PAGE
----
Maddon: Cubs' plate approach yielding results

Maddon: Cubs' plate approach yielding results

CHICAGO -- The Cubs began Tuesday leading the world in run differential, outscoring opponents, 119-51, but it's not because they're outslugging every other Major League team. Manager Joe Maddon said the players are sticking to their game plan.

"I think it's just the residue of working good at-bats," Maddon said Tuesday. "The approach has been working. It's not that we've been pummeling anybody.

"We're scoring runs with hits, not just homers," he said. "I think we're moving the baseball more in situations than we did last year. I don't think we've hit anywhere close to where we're capable of hitting the baseball. We've been very good regarding approach and accepting our walks, seeing pitches, turning it over to the next guy."

Chicago ranked fifth in the National League in home runs, and eighth in batting average, entering Tuesday. The Cubs have had some lopsided games, and were averaging 6.26 runs per game, tops in the Majors.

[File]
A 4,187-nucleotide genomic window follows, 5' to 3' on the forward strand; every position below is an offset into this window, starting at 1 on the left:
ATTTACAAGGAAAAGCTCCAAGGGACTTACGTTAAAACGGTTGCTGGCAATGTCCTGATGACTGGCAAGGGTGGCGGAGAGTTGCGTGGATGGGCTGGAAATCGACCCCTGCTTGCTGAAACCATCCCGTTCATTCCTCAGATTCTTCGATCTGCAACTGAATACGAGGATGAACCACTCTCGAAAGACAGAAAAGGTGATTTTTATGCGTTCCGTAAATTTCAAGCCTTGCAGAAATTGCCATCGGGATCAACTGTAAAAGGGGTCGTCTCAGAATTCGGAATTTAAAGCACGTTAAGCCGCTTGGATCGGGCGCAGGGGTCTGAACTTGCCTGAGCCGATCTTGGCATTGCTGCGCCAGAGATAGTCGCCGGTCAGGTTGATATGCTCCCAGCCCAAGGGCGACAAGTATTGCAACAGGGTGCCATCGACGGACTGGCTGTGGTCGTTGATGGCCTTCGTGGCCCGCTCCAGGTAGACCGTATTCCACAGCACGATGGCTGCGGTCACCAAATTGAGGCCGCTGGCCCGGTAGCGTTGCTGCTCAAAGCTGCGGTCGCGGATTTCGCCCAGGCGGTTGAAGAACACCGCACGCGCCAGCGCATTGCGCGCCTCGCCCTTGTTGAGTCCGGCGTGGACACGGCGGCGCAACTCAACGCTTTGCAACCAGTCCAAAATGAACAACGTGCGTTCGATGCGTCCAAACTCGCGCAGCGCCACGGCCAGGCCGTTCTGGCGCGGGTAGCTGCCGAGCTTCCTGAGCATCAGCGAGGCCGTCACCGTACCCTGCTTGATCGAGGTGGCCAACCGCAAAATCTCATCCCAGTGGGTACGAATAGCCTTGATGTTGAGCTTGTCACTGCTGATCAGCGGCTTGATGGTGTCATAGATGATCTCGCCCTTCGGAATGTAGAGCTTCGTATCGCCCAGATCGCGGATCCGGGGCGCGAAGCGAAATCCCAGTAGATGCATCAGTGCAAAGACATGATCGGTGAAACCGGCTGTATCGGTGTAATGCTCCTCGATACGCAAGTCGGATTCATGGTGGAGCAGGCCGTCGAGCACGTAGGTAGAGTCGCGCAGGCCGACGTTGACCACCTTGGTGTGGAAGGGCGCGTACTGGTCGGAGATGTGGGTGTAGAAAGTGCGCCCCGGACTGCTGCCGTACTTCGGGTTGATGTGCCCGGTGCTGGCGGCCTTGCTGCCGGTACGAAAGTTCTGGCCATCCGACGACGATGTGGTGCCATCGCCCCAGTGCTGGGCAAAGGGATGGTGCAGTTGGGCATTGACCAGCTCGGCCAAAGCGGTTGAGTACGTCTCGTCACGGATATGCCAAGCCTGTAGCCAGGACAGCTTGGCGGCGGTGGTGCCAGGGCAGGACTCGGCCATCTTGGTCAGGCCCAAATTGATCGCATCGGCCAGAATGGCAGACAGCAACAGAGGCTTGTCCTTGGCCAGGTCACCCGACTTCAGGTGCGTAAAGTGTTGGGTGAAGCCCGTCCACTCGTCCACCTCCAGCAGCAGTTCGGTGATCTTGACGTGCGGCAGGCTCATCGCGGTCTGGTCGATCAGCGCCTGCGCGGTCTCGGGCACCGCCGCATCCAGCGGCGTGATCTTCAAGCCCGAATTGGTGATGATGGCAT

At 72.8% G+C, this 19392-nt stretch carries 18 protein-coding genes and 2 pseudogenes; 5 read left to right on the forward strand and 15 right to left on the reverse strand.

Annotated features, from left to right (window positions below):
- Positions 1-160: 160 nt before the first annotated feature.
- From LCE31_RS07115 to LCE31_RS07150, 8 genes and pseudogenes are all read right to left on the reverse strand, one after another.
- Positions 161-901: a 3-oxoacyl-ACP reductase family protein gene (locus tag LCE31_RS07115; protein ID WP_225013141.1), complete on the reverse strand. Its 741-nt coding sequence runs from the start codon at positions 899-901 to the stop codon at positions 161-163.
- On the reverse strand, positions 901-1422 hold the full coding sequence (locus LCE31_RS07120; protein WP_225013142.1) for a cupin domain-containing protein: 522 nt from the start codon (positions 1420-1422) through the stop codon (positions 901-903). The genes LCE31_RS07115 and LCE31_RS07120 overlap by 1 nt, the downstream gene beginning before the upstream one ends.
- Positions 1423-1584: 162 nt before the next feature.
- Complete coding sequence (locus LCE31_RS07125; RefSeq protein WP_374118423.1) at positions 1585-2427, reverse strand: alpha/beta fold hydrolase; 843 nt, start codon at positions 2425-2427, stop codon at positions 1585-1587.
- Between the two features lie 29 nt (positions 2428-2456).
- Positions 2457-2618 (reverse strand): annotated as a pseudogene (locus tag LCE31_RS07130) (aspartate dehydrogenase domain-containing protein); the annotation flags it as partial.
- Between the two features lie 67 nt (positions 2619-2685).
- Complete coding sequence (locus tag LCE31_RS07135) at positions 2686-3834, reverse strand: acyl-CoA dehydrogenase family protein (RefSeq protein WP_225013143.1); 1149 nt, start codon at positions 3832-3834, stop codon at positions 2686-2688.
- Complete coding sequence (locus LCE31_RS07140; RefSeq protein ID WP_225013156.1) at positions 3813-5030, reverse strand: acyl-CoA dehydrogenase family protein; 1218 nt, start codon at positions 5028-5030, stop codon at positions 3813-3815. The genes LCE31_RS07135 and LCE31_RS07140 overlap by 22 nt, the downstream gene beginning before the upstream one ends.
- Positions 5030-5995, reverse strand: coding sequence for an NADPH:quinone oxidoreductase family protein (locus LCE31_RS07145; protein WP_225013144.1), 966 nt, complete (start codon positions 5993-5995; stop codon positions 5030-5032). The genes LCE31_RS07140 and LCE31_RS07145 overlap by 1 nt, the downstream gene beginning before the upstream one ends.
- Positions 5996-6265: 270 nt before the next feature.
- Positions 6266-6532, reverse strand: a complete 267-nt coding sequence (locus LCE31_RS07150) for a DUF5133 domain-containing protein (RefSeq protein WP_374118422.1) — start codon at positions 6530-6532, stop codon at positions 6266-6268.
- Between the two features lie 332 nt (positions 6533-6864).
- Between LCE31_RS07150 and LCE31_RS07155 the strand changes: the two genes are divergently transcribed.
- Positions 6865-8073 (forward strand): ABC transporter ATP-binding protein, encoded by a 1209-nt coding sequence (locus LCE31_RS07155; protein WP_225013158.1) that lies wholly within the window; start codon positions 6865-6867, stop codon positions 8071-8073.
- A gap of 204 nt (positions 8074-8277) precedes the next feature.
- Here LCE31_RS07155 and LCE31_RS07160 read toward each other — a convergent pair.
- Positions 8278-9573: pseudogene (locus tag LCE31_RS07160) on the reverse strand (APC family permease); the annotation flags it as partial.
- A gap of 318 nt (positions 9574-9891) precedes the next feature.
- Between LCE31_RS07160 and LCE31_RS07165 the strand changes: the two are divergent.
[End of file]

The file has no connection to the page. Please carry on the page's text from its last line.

Jon Lester said he could see the Cubs' starting pitchers each total 200 innings this season. Maddon didn't disagree.

"I think it's reasonable," Maddon said. "I don't think it's an exaggeration by any means. When it does happen, your bullpen is a much better bullpen. ... When you get guys doing that, the 'pen guys are good in August and September."

• Catcher David Ross entered play Tuesday with a career .229 average, but Maddon said fans should ignore the numbers when determining how valuable the veteran is to the Cubs.

"The best way to answer that is here's a guy who is not a regular player by any stretch of the imagination, and maybe plays a quarter of our games, and you feel like he's irreplaceable in the group," Maddon said.

"Don't ever look at his batting average," Maddon said of Ross, 39. "That has nothing to do with how important he is. Watch him catch, watch him call a game, watch him throw, watch him communicate with his pitchers. That's where his importance lies."

• After pleasant spring weather in St. Louis and Cincinnati, the Cubs returned to Wrigley Field on Tuesday, and temperatures were in the 40s. Are there any ways to deal with the cold?

"Just imagine you're in Tahiti," Maddon said.

Carrie Muskat has covered the Cubs since 1987, and for since 2001. She writes a blog, Muskat Ramblings. You can follow her on Twitter @CarrieMuskat and listen to her podcast. This story was not subject to the approval of Major League Baseball or its clubs.